Add a triathlon in Oak Bluffs to the long list of long-distance events available to Island athletes. On Tuesday this week the Oak Bluffs selectmen voted to allow a triathlon that will take place next year on the morning of Sept. 11.

After a tepid response from Chilmark, race coordinator Matthew Brackman had to redesign what was originally an up-Island race. The event now will include a one-mile swim along State Beach, a roughly 25-mile bike ride and a 6.2-mile run that is hoped to attract up to 500 competitors.

“I think it’s a very exciting event and I would love for it to happen,” said selectman Kathy Burton before the vote on Tuesday, “but I’m a little concerned about traffic disruption for the running and bike course.”

Because race regulations prohibit bikers from racing side by side except to pass, Mr. Brackman said he has never participated in a triathlon that necessitated a road closure. He also said that his organization, Odyssey Tri-sport, will cover the expenses of cleanup and compensate police for duty work on race day. Mr. Brackman chose the date because town officials told him August would be too busy and any later date would interfere with the fishing derby.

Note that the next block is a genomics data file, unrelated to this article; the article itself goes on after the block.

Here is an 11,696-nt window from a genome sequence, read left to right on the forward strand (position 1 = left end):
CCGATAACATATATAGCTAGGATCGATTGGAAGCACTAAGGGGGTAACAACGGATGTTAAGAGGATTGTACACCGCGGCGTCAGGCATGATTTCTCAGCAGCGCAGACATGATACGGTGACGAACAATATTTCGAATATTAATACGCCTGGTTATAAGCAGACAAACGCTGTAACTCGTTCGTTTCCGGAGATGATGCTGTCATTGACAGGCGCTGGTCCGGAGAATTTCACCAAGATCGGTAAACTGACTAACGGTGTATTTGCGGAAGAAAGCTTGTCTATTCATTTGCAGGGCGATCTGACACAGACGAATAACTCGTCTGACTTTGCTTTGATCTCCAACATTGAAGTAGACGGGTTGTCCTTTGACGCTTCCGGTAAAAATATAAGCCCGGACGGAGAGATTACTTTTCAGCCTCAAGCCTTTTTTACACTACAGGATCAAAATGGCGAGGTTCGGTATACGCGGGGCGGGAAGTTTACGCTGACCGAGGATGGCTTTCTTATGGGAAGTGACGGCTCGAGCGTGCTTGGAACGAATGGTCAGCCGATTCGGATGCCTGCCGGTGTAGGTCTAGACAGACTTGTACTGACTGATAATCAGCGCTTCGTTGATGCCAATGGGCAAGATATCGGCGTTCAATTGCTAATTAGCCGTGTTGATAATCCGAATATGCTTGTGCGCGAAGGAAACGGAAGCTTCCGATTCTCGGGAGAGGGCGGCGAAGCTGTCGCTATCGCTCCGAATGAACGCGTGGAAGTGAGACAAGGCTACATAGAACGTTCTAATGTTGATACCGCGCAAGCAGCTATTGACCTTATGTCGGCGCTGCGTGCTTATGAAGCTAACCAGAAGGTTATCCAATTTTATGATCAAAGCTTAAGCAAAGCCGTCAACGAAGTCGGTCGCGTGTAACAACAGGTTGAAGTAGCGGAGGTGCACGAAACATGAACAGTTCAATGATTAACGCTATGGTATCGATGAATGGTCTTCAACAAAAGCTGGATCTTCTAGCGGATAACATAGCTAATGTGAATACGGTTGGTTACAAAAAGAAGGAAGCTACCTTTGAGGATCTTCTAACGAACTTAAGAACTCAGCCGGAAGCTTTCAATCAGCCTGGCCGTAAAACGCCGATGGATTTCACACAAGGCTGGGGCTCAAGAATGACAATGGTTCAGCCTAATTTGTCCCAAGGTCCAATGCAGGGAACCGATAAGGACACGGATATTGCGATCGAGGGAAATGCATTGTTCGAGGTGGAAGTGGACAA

“I think it sounds like a great event,” said highway superintendant Richard Combra. Police chief Erik Blake was similarly enthusiastic, though he said he would need to review the particulars of the course with Mr. Brackman.

Mr. Brackman said the race would start by 7:30 a.m. and take two to four hours to complete.

Also this week town administrator Michael Dutton said that the town has received 10,000 yards of high-quality sand so far from the dredging project in Sengekontacket. Mr. Dutton also said that in light of findings from the Massachusetts Estuaries Project draft on Farm Pond, shellfish constable David Grunden is working to acquire funding to build two eight-foot wide concrete sluiceways.

Mr. Dutton also announced that the town would receive around $15,000 in reimbursements from FEMA for preparation for Hurricane Earl.

He also said the heating system at the Oak Bluffs school needs emergency repairs. Parts of the building have been without heat for two weeks and the principal is currently obtaining estimates for the repairs which would be paid for partly out of the school budget and partly from the highway superintendant’s building maintenance budget. Mr. Dutton predicted the expenses will be “not inexpensive.”

Selectmen voted to open the harbor to shellfishing, effective Nov. 1 through April 30.

And Marie Doubleday was appointed to the town affordable housing committee.